after programming PICs for years, we encountered the same problem some months ago (we never thought that this would happen to us wink:
). We used a PIC18F1320 as a frequency counter for flow rate sensors. Settings (for the prototype on a breadboard) were: MCLR:OFF , INTOSC: 4 MHz. We used TMR1 as a counter.
First time programming: everything OK. Then we made some software changes. Second time programming: we got the nice message "Target Device ID (0x0 or any other value) does not match expected Device ID ...". Nothing helped any more - the device could not be programmed any more. Maybe the PIC was defective? We tried another 4! Same result. Then we tried 2 PIC16F690 - same result! After a quite long research in PIC forums we found the information (from member PIC2Dev) that:
The problem occurs when the device is programmed so that:
1) It uses the internal oscillator
2) The MCLR pin is turned off to use as a digital input instead
3) The program code enabled the Timer1 Oscillator in the T1CON register. (The sooner this is enabled after the reset vector the more likely the problem is to occur.
Revival of the dead PICs: Some suggestions were to play with Vdd or simply turn MPLAB/PICkit3/PIC on and off. I have to say that with 2 PIC18F1320 this worked - after playing around suddenly they were "alive" again and could be reprogrammed - the other PICs remained dead.
Other people suggested to try to reprogram the bad PIC using "Use VPP First Program Entry" (this option can be found in MPLAB IPE or the older PICKIT2 software; programming with a PICkit3 behaving as a PICkit2). "Use VPP First Program Entry" with IPE worked for 1 other PIC18F1320 and both PIC16F690 - but after doing this procedure several times! 2 PIC18F1320 are still "dead". We did not find out why this sometimes worked and why sometimes not.
We also found explanations that when "Use VPP First Program Entry" is not set the PIC when powered ON immediately starts to run (increases the program counter) before PICkit3 or another programmer can start the programming procedure. So the programming counter is not at 0x00 but somewhere else when the programming starts.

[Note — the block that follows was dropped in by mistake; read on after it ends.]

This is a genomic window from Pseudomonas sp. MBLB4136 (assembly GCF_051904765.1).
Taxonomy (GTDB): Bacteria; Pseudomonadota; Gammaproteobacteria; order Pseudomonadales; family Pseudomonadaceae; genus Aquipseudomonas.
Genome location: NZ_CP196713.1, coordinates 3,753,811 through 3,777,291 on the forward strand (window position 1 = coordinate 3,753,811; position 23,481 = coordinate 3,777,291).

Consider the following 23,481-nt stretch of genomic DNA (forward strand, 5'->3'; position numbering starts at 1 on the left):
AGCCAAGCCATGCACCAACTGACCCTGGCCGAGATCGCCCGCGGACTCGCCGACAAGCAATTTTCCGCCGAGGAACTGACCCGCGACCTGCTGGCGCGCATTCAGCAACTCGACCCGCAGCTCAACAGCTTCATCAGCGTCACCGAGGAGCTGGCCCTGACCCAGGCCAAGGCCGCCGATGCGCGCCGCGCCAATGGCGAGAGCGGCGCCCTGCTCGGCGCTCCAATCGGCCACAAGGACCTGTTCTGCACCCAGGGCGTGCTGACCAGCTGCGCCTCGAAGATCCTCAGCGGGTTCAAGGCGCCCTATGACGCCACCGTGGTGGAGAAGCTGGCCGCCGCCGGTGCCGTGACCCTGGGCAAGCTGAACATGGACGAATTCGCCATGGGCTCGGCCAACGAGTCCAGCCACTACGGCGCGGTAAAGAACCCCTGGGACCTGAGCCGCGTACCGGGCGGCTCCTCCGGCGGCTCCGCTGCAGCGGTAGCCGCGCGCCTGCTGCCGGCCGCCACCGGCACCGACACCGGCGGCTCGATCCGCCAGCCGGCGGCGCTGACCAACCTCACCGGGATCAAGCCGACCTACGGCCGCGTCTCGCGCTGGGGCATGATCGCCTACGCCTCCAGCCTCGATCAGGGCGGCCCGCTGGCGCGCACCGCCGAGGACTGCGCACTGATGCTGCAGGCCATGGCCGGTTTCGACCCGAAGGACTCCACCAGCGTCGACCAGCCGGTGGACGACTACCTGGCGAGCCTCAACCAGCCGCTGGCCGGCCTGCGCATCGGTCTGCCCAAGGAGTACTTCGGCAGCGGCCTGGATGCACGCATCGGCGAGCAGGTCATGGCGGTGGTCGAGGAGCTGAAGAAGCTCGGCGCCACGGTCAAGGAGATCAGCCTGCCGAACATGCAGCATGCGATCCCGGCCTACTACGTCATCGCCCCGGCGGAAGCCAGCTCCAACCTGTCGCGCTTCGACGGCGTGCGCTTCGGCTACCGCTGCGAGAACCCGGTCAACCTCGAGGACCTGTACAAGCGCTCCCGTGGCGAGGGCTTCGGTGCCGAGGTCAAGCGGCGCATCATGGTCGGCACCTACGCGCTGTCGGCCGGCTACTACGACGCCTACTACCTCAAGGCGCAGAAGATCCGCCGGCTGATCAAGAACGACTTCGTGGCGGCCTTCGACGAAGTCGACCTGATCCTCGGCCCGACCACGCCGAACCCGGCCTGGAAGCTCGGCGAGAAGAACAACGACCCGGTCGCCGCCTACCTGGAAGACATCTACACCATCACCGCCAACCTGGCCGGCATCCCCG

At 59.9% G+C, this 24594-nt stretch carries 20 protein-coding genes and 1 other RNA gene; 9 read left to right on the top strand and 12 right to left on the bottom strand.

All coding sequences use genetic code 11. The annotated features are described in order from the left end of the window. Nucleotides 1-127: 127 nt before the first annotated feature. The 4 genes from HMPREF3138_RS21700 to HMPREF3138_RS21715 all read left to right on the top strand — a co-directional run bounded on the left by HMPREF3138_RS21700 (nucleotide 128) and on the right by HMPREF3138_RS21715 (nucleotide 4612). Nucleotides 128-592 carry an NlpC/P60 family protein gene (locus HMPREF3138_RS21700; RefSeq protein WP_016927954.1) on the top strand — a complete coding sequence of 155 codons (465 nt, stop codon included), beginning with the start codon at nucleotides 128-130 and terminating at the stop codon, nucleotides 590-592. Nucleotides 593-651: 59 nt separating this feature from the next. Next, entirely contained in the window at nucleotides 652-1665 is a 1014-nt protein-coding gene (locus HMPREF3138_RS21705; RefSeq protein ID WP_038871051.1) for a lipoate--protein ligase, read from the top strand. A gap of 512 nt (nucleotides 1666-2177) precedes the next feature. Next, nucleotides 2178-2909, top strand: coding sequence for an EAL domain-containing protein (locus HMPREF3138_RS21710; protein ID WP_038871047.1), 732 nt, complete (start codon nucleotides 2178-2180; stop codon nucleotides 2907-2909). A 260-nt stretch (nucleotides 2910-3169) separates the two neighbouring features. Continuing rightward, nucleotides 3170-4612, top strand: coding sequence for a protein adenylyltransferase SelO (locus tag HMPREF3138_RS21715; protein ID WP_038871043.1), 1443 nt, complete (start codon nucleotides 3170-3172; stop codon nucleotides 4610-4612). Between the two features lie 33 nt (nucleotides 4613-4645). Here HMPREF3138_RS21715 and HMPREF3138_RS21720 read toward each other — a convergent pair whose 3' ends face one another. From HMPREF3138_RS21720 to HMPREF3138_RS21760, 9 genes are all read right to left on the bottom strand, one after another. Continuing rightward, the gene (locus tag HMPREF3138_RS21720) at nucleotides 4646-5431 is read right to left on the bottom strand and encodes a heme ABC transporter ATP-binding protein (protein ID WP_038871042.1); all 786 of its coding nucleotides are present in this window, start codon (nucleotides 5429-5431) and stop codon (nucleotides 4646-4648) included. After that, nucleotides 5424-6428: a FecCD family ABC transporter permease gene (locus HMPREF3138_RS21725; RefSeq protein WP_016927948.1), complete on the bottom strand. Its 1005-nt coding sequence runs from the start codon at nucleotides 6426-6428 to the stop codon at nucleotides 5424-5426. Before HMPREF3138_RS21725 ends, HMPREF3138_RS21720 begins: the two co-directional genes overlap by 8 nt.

MCLR: enable (with 10K tied to Vdd) or not did not make a difference in our case. But what we found out was that enabling Timer1 at the beginning of the software while using the internal oscillator was the main reason for the problems. Some people suggested that putting a delay (some said 40ms is enough, some said that 2sec or more are needed) before enabling TMR1 solves the problem - unfortunately not in our case.
Also there is following note in the PIC18F1320 datasheet (maybe this also applies to other PICs):
"Note: The Timer1 oscillator shares the T1OSI and T1OSO pins with the PGD and PGC
pins used for programming and debugging.
When using the Timer1 oscillator, In-Circuit Serial Programming (ICSP) may not
function correctly (high voltage or low voltage), or the In-Circuit Debugger (ICD) may
not communicate with the controller. As a result of using either ICSP or ICD, the
Timer1 crystal may be damaged.
If ICSP or ICD operations are required, the crystal should be disconnected from the
circuit (disconnect either lead) or installed after programming. The oscillator loading
capacitors may remain in-circuit during ICSP or ICD operation."
So my suggestion is to always use the "Use VPP First Program Entry"-option and to avoid INTOSC and TMR1 in the software. This is actually very annoying - you will find countless posts about this issue. Microchip should find a solution to fix this problem so it is possible to use INTOSC and TMR1 safely in an application without having mysterious effects and many lost hours for trying/searching.
I hope that this post will trigger other posts from more experienced users to put more light on this issue.